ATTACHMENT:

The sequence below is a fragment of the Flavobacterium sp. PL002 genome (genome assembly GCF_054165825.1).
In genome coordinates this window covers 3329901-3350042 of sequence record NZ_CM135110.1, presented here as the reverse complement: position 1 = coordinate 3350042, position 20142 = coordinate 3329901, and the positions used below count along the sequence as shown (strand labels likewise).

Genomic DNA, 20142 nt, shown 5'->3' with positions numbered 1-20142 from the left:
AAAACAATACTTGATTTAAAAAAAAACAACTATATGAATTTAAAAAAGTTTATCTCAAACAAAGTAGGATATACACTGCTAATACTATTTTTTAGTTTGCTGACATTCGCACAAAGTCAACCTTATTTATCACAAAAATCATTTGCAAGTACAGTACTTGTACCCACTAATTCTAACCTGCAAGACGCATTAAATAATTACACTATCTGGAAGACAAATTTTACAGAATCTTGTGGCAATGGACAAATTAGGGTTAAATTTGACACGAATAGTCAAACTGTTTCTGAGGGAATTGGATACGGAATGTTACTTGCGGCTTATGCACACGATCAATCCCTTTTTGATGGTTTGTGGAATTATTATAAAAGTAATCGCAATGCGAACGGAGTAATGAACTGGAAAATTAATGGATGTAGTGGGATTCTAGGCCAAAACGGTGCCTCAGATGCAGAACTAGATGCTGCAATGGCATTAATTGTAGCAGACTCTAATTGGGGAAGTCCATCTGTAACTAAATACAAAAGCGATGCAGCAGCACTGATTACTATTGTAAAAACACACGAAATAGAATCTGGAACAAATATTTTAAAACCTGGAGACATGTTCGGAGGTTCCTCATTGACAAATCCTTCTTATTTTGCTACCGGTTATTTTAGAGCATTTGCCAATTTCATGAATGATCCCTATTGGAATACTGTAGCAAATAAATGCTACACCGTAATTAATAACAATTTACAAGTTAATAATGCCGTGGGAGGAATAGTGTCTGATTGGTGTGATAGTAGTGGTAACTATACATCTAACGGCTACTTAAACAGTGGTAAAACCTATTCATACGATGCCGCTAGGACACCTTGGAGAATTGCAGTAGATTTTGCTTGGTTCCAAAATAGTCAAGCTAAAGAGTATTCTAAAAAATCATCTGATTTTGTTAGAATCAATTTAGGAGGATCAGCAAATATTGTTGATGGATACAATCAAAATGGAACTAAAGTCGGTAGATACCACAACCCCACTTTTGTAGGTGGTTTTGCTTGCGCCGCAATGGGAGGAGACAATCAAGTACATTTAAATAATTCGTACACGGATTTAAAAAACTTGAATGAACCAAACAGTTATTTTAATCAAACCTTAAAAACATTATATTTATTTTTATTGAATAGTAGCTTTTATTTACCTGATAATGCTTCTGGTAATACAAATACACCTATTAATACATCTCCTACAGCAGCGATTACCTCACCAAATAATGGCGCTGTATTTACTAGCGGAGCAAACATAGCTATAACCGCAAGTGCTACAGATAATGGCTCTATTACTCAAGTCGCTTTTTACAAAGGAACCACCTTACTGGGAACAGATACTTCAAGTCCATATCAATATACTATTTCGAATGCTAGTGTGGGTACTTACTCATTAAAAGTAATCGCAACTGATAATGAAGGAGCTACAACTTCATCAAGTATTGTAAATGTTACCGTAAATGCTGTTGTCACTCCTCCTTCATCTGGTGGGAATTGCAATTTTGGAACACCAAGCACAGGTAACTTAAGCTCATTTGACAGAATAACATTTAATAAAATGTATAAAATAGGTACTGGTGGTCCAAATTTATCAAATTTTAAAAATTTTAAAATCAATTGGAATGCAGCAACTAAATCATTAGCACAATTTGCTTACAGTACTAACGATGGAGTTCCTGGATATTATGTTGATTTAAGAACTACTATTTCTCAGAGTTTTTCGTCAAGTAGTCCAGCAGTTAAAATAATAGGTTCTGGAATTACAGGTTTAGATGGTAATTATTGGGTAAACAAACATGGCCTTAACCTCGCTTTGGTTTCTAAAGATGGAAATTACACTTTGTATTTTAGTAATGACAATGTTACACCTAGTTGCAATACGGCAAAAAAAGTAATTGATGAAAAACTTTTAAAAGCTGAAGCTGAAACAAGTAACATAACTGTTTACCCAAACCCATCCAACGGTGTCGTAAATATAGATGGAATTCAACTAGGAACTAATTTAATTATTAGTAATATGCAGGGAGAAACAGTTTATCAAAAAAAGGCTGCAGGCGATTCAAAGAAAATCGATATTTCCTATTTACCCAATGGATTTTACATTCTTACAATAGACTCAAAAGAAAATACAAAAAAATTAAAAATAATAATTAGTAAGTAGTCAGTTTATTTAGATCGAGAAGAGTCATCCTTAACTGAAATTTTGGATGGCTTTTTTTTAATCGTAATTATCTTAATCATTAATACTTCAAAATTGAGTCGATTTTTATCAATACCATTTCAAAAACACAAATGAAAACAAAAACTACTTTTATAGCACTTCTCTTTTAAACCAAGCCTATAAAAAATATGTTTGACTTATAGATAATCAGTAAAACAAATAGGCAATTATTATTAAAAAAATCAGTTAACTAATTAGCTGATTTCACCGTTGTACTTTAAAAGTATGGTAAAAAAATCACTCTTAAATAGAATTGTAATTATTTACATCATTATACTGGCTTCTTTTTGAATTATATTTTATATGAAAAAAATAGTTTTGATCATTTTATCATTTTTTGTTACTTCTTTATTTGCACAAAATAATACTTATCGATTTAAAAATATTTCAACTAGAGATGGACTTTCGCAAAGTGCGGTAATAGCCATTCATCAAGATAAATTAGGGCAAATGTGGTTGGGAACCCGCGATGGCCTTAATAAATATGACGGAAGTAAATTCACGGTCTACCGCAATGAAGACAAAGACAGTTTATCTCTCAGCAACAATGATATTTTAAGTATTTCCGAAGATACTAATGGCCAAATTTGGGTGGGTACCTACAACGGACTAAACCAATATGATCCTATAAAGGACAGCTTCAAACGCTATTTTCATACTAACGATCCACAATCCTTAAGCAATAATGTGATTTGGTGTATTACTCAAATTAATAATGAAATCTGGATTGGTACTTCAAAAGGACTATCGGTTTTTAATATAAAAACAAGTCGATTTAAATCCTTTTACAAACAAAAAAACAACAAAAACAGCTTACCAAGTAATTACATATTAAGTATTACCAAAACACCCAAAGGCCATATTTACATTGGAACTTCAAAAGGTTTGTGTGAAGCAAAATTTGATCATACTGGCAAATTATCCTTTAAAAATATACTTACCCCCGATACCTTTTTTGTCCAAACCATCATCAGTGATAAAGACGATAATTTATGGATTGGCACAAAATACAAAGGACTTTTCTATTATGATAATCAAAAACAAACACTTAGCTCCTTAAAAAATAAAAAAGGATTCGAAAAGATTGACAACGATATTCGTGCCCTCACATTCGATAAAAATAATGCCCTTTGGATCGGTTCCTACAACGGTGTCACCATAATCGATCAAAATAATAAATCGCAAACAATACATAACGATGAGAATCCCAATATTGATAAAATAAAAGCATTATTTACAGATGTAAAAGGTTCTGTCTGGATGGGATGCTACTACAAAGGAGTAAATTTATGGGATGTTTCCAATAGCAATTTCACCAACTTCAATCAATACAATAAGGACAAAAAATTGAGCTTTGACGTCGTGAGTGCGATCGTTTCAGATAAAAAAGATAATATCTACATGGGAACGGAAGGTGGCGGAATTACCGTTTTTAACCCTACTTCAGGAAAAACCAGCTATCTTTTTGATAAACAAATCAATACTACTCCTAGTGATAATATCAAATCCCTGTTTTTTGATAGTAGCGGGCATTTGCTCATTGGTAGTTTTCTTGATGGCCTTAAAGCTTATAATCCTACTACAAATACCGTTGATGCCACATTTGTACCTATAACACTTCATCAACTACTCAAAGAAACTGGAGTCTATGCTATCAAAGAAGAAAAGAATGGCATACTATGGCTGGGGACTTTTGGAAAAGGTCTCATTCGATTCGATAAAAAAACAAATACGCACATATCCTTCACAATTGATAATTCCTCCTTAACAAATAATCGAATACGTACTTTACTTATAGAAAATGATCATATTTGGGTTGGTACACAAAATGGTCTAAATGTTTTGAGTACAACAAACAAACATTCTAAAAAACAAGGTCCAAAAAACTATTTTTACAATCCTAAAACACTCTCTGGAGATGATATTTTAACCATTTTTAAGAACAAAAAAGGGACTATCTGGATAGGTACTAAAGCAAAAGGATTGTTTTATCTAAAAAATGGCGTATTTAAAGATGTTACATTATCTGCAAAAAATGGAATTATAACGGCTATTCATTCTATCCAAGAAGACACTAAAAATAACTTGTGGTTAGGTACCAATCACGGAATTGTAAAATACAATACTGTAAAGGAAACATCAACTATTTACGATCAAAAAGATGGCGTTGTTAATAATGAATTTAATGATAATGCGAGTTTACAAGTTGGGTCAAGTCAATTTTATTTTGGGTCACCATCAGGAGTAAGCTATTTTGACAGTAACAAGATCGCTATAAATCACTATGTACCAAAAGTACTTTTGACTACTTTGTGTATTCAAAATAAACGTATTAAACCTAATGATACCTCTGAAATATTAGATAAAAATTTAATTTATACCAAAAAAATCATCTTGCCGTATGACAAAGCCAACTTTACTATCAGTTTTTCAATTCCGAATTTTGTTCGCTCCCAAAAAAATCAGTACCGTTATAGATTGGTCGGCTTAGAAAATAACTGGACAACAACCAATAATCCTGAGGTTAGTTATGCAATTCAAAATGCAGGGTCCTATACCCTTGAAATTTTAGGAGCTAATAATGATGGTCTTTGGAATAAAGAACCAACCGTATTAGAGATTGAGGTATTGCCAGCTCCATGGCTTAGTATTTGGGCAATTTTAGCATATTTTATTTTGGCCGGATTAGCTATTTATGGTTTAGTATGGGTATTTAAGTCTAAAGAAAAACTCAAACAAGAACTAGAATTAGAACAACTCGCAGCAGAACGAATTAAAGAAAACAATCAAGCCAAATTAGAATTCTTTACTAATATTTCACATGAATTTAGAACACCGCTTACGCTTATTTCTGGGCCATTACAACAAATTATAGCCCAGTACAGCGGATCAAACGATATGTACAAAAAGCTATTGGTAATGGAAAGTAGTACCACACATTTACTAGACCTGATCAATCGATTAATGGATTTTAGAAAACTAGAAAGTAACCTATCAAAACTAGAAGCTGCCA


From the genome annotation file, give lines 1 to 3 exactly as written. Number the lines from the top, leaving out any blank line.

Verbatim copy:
The sequence below is a fragment of the Flavobacterium sp. PL002 genome (genome assembly GCF_054165825.1).
In genome coordinates this window covers 3329901-3350042 of sequence record NZ_CM135110.1, presented here as the reverse complement: position 1 = coordinate 3350042, position 20142 = coordinate 3329901, and the positions used below count along the sequence as shown (strand labels likewise).

Genomic DNA, 20142 nt, shown 5'->3' with positions numbered 1-20142 from the left: